Unsurprisingly, black excels at destroying creatures. Ravenous Chupacabra and Shriekmaw are the least threatening creatures, while Meteor Golem (though not mono-black) has the most versatility. If you are a little better at bargaining, Noxious Gearhulk is a great way to destroy a big threat and gain a little life back. If your opponent is in a real pinch, Overseer of the Damned will do a lot of work for us by creating Zombie tokens every time an opponent’s creature dies. The rest of the table might be a little hesitant to choose it for you, but if you can get it to stick for a turn or two you can accrue a fair bit of advantage.

Playing a more controlling role means that card advantage is going to be very important. Disciple of Bolas is a perfect fit, letting us send Shriekmaw back to the graveyard and draw cards all at once. Similarly, Harvester of Souls rewards us for looping creatures in and out of the graveyard, while Solemn Simulacrum is a solid value creature in any reanimator deck. For slightly more sneaky value, Underworld Sentinel can do a lot of work with Drana, the Last Bloodchief. The Sentinel can slowly exile the smaller creatures from your graveyard, meaning that your opponents will have fewer targets to choose from when Drana attacks. And when everyone decides that you are the big threat, Underworld Sentinel will help you bounce back from a board wipe or discourage removal, and we can always sacrifice it to raise an army at a moment’s notice.

Speaking of sacrifice, let’s throw in some sacrifice outlets, too. We don’t want to get stuck with our useful creatures in play and be unable to save another player’s life, after all. To that end, Attrition will let us be even more helpful by sacrificing Noxious Gearhulk to destroy a nonblack creature and bring back the Gearhulk in the same turn. Relic Vial is another new card from Zendikar Rising that draws us cards and deals a little bit of chip damage as long as Drana, the Last Bloodchief is in play. Yawgmoth, Thran Physician is another potent draw engine who can snipe down smaller creatures and help us Proliferate the +1/+1 counters granted by our commander. Finally, Yahenni, Undying Partisan is a resilient threat that will grow larger as the game progresses.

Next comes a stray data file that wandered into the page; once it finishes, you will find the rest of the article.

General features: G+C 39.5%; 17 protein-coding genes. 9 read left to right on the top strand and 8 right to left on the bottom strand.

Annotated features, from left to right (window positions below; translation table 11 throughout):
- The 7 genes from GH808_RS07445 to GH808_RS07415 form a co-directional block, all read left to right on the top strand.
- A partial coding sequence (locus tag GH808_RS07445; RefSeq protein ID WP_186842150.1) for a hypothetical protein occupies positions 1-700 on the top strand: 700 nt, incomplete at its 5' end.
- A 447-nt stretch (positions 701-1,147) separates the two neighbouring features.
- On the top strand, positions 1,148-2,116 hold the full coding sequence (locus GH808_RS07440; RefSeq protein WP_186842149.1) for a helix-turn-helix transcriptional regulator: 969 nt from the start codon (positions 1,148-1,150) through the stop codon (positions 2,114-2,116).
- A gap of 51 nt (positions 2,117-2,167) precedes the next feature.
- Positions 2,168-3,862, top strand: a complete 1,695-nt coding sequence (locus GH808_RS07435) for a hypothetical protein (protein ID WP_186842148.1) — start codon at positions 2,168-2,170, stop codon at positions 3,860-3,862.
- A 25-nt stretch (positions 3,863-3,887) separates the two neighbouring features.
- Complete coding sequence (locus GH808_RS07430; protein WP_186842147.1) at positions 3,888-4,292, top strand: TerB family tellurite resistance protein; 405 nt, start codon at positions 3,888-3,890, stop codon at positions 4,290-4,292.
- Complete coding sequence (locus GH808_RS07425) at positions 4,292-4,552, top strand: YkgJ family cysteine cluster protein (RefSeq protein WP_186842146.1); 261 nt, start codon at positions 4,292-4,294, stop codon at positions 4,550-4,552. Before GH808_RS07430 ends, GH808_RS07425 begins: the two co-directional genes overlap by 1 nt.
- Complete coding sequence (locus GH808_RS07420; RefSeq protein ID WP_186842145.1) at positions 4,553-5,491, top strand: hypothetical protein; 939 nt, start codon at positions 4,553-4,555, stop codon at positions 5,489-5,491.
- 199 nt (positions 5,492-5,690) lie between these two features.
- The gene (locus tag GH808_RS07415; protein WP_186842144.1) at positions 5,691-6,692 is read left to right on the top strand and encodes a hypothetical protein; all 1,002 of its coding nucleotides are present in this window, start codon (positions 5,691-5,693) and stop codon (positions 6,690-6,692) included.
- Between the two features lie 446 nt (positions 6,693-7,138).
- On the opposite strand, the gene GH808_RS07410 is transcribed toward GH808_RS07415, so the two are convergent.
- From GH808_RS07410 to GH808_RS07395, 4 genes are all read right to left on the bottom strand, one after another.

Waking the Dead

I’ve mentioned a couple of legendary creatures so far, which don’t work very well with Drana, the Last Bloodchief‘s triggered ability. I don’t think that should make us shy away from them, though, especially since they tend to be the most powerful creatures available to us. Also, while our commander can’t bring them back, that doesn’t stop us from using an Animate Dead instead. Whip of Erebos is also a worthwhile reanimation effect with Drana. Normally, the exile clause isn’t advantageous, but it lets us keep only the absolutely necessary creatures in our graveyard so that our opponents don’t have any safe options. In addition, Chainer, Dementia Master can bring back multiple creatures at instant speed, if you see an opportunity to win with a big attack. Agadeem’s Awakening and Rise of the Dark Realms can do the same.